But I’ve used everything before. DOS, ProDos, OS7, OSX, VMS, Windows 3.0, OSF, AIX, Blah Blah Blah…I’ve used their productivity apps…appleworks, office, iWork, DecWrite, Framemaker, EDT, TPU, EMACS, VI, Runoff, nroff, visicalc (ok now I’m dating myself) but have you taken a look at the iWork.com (beta) ?

If it is what it says it is…it’s damn amazing. I bought the first version of iWork just after buying my first mac in 2005 (on the day I left Teradyne online, literally on my way to farewell drinks). Keynote was always pretty impressive even before bundling in iWork. Pages started off as a cruel substitute for MS publisher, but since then over 3 generations have turned it into an extremely capable word processor/page layout combination. I wrote my book in pages and I love it. Numbers is ok as a spreadsheet, but has a lot of fluff and only slowly catching up to Excel if it ever will (I could not use it for my stats class because it didn’t have any of the data analysis add ons that Excel has).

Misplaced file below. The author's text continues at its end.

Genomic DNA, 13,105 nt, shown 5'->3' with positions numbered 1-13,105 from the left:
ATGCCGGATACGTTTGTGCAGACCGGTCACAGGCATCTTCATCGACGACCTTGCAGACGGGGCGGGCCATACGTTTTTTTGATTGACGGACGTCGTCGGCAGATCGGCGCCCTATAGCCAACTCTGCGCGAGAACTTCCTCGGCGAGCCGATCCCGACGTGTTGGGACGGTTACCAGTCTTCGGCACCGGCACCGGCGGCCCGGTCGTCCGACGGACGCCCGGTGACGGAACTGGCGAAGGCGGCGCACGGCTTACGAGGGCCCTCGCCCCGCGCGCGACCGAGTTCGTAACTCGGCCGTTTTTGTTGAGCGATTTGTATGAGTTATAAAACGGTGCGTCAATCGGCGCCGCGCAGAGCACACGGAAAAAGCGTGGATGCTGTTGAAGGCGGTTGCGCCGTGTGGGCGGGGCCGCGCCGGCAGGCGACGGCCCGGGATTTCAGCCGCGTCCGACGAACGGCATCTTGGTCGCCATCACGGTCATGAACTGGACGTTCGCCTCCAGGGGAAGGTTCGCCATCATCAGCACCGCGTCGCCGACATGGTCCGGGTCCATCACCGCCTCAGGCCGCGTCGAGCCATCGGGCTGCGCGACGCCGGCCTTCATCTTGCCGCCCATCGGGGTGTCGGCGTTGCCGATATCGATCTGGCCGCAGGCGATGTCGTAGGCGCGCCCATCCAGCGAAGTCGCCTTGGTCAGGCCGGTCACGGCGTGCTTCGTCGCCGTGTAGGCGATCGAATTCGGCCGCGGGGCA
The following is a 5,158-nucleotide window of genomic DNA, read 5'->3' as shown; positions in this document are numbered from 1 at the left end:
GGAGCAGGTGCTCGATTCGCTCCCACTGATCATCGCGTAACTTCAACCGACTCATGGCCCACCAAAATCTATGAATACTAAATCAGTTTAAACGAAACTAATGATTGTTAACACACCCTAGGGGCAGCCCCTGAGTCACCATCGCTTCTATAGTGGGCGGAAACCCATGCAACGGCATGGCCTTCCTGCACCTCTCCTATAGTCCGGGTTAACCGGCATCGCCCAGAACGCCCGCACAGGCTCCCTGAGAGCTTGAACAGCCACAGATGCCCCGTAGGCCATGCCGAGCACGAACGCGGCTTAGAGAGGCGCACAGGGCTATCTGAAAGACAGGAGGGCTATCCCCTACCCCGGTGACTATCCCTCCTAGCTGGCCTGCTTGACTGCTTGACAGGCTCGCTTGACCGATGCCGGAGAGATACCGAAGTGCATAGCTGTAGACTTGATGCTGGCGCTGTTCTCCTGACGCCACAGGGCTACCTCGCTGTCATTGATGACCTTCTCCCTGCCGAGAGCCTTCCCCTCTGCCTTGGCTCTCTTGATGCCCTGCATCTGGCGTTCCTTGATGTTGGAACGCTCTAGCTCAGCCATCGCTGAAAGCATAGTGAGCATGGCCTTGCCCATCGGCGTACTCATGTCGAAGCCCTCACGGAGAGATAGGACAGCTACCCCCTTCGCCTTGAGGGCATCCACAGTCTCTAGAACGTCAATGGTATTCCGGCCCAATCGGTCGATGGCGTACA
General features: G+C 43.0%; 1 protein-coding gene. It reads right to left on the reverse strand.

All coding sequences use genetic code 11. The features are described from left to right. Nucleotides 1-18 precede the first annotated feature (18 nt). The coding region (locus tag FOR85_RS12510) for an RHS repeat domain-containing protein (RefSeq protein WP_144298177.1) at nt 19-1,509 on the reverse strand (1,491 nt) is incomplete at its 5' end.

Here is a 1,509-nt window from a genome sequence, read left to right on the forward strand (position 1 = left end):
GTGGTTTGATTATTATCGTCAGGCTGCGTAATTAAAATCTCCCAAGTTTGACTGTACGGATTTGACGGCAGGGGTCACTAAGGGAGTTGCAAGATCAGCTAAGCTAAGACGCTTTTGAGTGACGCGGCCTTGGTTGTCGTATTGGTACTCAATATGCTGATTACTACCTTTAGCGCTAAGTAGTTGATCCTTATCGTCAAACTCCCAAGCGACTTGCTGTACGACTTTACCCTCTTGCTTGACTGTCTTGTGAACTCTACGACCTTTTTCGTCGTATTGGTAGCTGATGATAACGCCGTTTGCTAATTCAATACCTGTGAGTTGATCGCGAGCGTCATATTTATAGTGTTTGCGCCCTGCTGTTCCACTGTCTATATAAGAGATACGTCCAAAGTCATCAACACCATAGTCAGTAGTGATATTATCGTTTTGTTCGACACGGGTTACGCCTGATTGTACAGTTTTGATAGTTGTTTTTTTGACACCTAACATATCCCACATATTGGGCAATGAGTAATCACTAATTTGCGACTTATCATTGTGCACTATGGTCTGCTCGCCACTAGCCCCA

Evidently, in iWork ’09 they’ve also added cross app sharing of stuff, so you can do mail merges and embed charts by symbolic links to other docs.

All that being said, what they are beta testing now is a step function different than desktop apps. You share your docs from your mac that you’ve developed in iWork, and others can annotate and edit them online and you can sync it back to your original. If they want to download a copy of their own, they can…and since it is in a browser, you can be on windows and download office style versions of the docs (rather than iWork native) if you choose.

Now you may say, so what, Google Docs, Groove and Sharepoint already exist…but they don’t look like this…the presentation of these products is really nice. I’m going to sign up for the beta, not sure what I’ll do with it, but it’ll at least give me the time to figure out what it is.